HIV patient

  1. Kinda new, so help me please. I found out that one of my residents is HIV-positive where I work. I don't treat him any differently, and he is an awesome person. Well, passing meds, he puts the med cup to his mouth and gets a little saliva on it. I took the med cup and it touched my skin. Now, I wash my hands all the time and all, but i noticed I had a tiny cut on my cuticle(it burned when I washed my hands). Is there a possibility of infection? I read up on it, and half says HIV is in saliva and half says it's not(that's why you can kiss someone and be OK). Does anyone have input please? Freaking out here............ :uhoh21:
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  2. 5 Comments

  3. by   NurseFirst
    Quote from Debbie_LPN
    Kinda new, so help me please. I found out that one of my residents is HIV-positive where I work. I don't treat him any differently, and he is an awesome person. Well, passing meds, he puts the med cup to his mouth and gets a little saliva on it. I took the med cup and it touched my skin. Now, I wash my hands all the time and all, but i noticed I had a tiny cut on my cuticle(it burned when I washed my hands). Is there a possibility of infection? I read up on it, and half says HIV is in saliva and half says it's not(that's why you can kiss someone and be OK). Does anyone have input please? Freaking out here............ :uhoh21:
    When did this happen?
    FWIW: less than 1% of Needlestick injuries where the needle had been used on an HIV pt resulted in HIV infection. You might be able to find out more on the CDC website. There are also a TON of HIV/AIDS websites where you can find out useful information. I've been told that the AIDS virus has been found in all body fluids--but that doesn't necessarily mean that it is easy to be transmitted that way. The AIDS virus is extremely fragile and does not live outside the body for very long. (unlike, say, Hep B & Hep C).

    Good luck,

    NurseFirst
  4. by   cursenurse
    Quote from Debbie_LPN
    Kinda new, so help me please. I found out that one of my residents is HIV-positive where I work. I don't treat him any differently, and he is an awesome person. Well, passing meds, he puts the med cup to his mouth and gets a little saliva on it. I took the med cup and it touched my skin. Now, I wash my hands all the time and all, but i noticed I had a tiny cut on my cuticle(it burned when I washed my hands). Is there a possibility of infection? I read up on it, and half says HIV is in saliva and half says it's not(that's why you can kiss someone and be OK). Does anyone have input please? Freaking out here............ :uhoh21:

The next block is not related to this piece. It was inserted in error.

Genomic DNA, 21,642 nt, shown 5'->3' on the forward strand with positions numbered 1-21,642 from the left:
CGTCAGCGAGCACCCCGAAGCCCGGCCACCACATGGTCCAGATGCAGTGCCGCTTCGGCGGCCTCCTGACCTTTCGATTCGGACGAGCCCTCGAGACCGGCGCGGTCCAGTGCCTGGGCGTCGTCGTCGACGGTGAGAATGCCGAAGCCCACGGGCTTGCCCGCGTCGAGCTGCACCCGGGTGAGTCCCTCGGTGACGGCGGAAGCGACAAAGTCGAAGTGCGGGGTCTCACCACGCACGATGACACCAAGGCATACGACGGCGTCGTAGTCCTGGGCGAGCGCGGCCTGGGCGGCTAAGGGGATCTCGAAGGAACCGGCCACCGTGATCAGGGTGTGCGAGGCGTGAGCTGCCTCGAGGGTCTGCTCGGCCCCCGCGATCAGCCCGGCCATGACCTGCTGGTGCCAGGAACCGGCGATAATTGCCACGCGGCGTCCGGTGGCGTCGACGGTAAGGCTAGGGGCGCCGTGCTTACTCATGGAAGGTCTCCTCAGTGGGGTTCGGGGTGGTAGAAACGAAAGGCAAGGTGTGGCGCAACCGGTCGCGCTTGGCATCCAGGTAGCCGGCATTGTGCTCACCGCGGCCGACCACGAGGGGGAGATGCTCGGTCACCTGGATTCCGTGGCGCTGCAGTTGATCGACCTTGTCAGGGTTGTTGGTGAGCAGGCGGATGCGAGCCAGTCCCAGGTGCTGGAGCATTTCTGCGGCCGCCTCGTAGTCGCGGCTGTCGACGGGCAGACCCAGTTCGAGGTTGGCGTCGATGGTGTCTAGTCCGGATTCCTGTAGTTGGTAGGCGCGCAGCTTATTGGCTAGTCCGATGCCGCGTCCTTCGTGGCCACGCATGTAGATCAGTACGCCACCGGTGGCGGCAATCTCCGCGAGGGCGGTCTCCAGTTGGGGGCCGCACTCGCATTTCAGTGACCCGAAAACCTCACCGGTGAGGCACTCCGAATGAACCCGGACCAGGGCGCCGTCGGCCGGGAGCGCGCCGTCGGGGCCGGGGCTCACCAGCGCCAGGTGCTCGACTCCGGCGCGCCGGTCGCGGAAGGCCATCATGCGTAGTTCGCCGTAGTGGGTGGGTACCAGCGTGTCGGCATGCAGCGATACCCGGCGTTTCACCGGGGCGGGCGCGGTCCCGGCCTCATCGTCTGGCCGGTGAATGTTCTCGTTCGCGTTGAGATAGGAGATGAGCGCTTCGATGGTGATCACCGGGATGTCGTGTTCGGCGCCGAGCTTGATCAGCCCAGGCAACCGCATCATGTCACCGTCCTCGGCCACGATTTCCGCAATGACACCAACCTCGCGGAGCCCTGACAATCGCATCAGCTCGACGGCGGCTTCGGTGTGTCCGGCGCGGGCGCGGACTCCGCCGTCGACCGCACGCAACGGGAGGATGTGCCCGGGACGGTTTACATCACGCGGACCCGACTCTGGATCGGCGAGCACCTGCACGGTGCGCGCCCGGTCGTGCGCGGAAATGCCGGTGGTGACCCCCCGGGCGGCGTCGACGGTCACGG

i don't know about the chance of infection, but i do think that you should fill out an incident report-just in case, so that there is a record of the incident.
  5. by   fergus51
    You are not going to get HIV this way and there is no need to fill out an incident report. I think you would look a little odd to your supervisor if you did. Being able to detect the virus in saliva doesn't mean it can be transmitted that way. Did his saliva have blood in it? Did that rub up into your cut (I'm assuming you don't actually touch your cuticle to med cups when you pick them up)? Otherwise, I don't see the big deal.

    http://www.cdc.gov/hiv/pubs/facts/transmission.htm
    Saliva, Tears, and Sweat

    HIV has been found in saliva and tears in very low quantities from some AIDS patients. It is important to understand that finding a small amount of HIV in a body fluid does not necessarily mean that HIV can be transmitted by that body fluid. HIV has not been recovered from the sweat of HIV-infected persons. Contact with saliva, tears, or sweat has never been shown to result in transmission of HIV.
    Last edit by fergus51 on Feb 19, '05
  6. by   Debbie_LPN
    Quote from fergus51
    you are not going to get hiv this way and there is no need to fill out an incident report. i think you would look a little odd to your supervisor if you did. being able to detect the virus in saliva doesn't mean it can be transmitted that way. did his saliva have blood in it? did that rub up into your cut (i'm assuming you don't actually touch your cuticle to med cups when you pick them up)? otherwise, i don't see the big deal.

    http://www.cdc.gov/hiv/pubs/facts/transmission.htm
    saliva, tears, and sweat

    hiv has been found in saliva and tears in very low quantities from some aids patients. it is important to understand that finding a small amount of hiv in a body fluid does not necessarily mean that hiv can be transmitted by that body fluid. hiv has not been recovered from the sweat of hiv-infected persons. contact with saliva, tears, or sweat has never been shown to result in transmission of hiv.
    thank you soooooooo much!!!!!! i read the article, and i am very at ease tonight! like i said, i'm new to treating patients with hiv. it makes me so happy that i won't contract it this way! :roll
  7. by   fergus51
    Your very welcome. Although HIV is a scary disease, it isn't easily spread. It's actually pretty hard to catch it in the health care setting.

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